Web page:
The implementation of IMO2020 on 1st January 2020 has been completely overshadowed by Covid-19 and the resulting blanked sailings and changing equipment flows. Logically and understandable. News about IMO2020 has decreased, so where do we currently stand?
With the reservation that some authorities might have shifted focus to keeping supply chains running, then there have been VERY few reports of non-compliance to IMO2020. This goes both for the 1st January ban on use of high Sulphur fuels as well as the 1st March ban on carrying high Sulphur fuel. Very positive and demonstrate that a global effort for environmental improvement is possible.
Interestingly the focus started to shift towards the next improvements, e.g. how to battle the higher amounts of black carbons found in the low Sulphur fuel mixes. A dialogue which surely will intensify when Covid-19 effects subside.
IMO2020 Impact on Transport Price
When carriers started to use the low Sulphur fuel around 1st December 2019 the price for 1 metric ton was about USD 200 (or 60%) above the price of the then standard IFO380 fuel. No one have really challenged that carriers are facing higher costs; however, it has not necessarily been reflected in the total costs of transport. The biggest impact was seen in Asia and Europe where smaller cargo owners faced increase in total costs of up to USD 700 per container, while most larger cargo owners were able to mitigate this increase and, in some cases, even negotiate a lower total cost. The North American market did not see a large impact due to the FMC filing requirement.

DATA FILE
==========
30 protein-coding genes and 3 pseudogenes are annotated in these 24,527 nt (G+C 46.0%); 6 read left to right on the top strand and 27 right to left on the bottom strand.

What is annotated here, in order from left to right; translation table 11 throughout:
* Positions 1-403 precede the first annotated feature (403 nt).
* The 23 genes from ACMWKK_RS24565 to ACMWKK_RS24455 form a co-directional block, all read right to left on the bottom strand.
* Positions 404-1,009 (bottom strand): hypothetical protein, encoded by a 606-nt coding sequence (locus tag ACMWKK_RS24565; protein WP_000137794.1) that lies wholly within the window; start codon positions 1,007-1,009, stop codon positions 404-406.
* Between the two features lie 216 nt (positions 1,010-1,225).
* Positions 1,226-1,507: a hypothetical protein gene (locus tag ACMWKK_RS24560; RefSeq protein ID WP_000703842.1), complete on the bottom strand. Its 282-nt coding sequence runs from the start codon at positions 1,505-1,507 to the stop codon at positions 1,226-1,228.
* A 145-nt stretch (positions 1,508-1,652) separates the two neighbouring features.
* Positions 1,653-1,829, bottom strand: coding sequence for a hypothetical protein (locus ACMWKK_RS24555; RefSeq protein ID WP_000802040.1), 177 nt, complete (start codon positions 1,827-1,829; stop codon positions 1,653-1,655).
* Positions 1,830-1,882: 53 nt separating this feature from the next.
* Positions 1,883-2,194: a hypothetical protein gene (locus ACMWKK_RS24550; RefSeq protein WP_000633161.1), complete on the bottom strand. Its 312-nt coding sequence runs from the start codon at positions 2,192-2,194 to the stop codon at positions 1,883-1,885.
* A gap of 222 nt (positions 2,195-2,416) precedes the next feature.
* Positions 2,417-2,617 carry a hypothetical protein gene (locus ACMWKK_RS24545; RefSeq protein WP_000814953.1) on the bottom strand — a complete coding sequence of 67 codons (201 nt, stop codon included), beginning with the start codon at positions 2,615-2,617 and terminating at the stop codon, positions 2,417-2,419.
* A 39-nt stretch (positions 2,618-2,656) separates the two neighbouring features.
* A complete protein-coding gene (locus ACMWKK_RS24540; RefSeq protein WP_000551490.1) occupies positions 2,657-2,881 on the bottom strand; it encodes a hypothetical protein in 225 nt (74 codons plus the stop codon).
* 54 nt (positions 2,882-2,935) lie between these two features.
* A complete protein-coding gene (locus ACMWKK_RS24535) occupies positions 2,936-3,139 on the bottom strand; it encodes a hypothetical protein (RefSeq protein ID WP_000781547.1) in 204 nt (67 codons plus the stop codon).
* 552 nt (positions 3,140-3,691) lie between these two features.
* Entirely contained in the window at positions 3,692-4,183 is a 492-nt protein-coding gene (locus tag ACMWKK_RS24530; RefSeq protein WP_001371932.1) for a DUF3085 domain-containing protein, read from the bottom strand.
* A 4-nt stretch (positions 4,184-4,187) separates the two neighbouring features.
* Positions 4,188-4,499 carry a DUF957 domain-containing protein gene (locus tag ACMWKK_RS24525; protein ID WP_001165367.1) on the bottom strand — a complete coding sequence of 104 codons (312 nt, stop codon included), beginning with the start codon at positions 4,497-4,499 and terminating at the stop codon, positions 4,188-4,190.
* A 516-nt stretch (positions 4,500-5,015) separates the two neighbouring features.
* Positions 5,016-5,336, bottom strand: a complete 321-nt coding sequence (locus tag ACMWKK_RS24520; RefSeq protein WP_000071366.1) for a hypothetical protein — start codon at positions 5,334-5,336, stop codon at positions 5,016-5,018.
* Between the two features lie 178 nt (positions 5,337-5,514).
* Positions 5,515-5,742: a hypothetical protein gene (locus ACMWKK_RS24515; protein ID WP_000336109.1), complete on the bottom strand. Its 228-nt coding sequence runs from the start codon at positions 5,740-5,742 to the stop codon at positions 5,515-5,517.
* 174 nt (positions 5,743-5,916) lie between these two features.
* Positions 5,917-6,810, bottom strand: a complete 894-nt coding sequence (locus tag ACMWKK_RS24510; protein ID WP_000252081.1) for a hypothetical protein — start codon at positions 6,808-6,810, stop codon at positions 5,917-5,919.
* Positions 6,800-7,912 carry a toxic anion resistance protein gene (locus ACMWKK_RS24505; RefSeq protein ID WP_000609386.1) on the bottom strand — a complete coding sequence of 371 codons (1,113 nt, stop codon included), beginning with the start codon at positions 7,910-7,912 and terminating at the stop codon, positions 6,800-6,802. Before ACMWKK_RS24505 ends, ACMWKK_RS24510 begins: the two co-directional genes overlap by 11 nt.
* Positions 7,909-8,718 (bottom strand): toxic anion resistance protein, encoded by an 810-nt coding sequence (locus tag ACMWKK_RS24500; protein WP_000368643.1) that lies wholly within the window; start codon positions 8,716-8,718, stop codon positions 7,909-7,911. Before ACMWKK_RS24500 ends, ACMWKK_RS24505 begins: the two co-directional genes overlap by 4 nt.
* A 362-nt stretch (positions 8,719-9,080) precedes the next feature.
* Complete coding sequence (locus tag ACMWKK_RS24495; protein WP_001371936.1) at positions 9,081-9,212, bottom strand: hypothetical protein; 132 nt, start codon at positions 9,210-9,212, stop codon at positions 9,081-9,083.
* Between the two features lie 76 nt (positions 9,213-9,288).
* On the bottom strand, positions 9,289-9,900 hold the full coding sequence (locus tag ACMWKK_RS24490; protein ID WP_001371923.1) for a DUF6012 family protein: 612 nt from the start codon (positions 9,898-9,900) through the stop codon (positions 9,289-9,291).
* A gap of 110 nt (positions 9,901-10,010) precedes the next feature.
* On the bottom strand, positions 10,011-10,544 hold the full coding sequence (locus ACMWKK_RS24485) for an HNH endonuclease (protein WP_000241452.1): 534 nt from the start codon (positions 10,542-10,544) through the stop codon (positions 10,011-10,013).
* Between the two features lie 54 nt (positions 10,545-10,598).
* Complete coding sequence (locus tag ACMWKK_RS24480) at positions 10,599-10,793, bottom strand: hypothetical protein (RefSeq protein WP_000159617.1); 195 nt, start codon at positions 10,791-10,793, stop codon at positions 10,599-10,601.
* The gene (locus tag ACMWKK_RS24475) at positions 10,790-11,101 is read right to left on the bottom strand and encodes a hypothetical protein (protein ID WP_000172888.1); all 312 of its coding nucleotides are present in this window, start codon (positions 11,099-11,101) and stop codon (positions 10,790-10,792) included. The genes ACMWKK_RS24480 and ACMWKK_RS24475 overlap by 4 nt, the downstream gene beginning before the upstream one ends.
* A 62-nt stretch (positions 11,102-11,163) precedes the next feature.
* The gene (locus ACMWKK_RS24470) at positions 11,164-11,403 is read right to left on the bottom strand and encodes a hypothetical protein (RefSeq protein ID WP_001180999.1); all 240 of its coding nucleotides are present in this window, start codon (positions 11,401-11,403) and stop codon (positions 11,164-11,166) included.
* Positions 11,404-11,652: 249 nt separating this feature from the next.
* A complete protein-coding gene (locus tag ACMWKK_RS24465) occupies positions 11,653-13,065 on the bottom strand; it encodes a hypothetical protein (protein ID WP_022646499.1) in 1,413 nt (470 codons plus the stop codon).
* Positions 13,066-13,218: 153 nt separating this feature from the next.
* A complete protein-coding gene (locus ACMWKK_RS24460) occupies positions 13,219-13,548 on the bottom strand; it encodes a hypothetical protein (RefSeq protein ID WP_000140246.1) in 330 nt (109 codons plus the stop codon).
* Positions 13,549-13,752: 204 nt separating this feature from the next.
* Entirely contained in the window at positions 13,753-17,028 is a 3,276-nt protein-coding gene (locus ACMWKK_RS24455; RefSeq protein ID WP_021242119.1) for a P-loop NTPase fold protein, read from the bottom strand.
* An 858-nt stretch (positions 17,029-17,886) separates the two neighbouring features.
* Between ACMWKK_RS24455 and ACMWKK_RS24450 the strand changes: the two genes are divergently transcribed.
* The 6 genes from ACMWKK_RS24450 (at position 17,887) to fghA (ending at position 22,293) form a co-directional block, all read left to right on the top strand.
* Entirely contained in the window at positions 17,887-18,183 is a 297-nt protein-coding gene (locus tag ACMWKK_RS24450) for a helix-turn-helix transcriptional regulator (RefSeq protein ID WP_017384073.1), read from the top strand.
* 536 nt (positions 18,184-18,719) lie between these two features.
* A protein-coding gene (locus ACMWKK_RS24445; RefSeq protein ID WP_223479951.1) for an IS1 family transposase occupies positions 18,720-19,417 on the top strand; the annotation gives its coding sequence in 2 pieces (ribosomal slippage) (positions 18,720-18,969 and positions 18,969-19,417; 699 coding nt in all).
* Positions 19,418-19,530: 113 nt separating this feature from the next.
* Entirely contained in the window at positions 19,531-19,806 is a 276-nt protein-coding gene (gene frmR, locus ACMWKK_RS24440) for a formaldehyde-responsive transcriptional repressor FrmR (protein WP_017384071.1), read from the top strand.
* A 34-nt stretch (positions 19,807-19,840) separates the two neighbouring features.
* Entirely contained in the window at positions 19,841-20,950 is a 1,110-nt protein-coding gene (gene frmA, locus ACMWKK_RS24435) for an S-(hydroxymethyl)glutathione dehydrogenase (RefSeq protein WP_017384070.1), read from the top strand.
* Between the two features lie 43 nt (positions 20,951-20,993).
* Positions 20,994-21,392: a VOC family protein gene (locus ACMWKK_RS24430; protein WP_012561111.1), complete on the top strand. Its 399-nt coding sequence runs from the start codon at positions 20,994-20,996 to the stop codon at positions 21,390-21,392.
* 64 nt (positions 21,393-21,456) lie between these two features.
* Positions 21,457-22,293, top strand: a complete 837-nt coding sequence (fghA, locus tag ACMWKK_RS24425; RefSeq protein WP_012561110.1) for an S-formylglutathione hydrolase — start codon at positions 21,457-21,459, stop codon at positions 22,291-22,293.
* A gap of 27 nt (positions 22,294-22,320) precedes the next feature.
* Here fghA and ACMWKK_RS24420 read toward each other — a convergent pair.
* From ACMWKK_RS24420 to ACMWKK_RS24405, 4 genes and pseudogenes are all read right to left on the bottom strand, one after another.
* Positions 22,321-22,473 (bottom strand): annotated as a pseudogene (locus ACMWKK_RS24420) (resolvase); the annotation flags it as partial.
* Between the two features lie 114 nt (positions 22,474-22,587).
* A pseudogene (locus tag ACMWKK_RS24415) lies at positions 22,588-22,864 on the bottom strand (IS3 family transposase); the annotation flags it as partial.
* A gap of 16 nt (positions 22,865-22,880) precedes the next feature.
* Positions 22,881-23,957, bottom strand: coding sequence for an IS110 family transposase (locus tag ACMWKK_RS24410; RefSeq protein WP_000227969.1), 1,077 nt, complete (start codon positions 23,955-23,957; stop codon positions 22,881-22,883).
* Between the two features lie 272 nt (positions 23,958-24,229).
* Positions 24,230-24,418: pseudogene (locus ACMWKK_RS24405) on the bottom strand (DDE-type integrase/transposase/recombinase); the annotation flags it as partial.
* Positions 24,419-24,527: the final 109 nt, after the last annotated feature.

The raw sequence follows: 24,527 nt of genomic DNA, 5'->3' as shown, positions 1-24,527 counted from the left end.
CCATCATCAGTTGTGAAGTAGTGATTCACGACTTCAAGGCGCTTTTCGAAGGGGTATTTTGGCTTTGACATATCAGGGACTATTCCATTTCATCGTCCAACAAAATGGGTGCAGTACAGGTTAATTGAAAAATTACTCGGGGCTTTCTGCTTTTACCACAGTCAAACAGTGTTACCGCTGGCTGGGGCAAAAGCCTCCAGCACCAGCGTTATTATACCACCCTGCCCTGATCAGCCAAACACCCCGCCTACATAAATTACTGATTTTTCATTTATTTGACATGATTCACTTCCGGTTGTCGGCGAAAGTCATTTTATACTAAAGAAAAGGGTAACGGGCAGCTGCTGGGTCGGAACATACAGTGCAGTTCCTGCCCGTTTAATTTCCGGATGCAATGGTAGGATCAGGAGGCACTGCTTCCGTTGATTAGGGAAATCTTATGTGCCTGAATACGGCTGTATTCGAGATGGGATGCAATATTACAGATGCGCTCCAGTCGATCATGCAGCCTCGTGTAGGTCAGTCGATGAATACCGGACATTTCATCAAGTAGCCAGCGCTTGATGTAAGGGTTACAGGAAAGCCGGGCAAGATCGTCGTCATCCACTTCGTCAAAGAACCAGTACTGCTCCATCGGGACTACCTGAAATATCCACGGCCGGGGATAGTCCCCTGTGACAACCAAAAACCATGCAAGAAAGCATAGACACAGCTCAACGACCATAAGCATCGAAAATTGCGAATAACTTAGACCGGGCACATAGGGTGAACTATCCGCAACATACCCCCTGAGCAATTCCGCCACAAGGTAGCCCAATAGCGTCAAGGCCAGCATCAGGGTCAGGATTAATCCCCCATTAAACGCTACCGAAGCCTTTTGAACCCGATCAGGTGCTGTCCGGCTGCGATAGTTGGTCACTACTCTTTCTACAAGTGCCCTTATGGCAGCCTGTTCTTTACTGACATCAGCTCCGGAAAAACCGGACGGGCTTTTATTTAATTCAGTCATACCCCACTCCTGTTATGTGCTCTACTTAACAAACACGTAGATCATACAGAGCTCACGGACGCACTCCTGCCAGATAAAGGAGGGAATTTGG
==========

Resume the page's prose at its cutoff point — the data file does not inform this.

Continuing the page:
Many cargo owners are due to negotiate new prices, especially in North America. Due to Covid-19 we generally advise cargo owners to stick to short term pricing, i.e. up to 3 months, with a few exceptions where market is not in the carriers’ favor. As the equipment flows normalize (whenever that will happen) prices are likely to go down compared to the current peaks seen, especially from Europe to Asia and US West Coast to Asia.
IMO2020 should see a decreasing impact on the total costs. Now low Sulphur fuel is trading at basically same price as high Sulphur fuel in Rotterdam, due to the global reduction in oil demand. The difference is likely to increase but probably not to more than USD 100 per metric ton.
Our advice to cargo owners is to remain calm. Accept the short-term impact of Covid-19 but remain vigilant that IMO2020 do not have a significant negative impact on your business. If you seek prices with validity up to 3 months, then target to have IMO2020 charge included into the ocean costs. If you seek longer validity, then seek adjustment of a bunker charge on a quarterly basis.
To find out more about IMO2020 and its implications on your business, including how you can protect your future success, contact Expense Reduction Analysts today.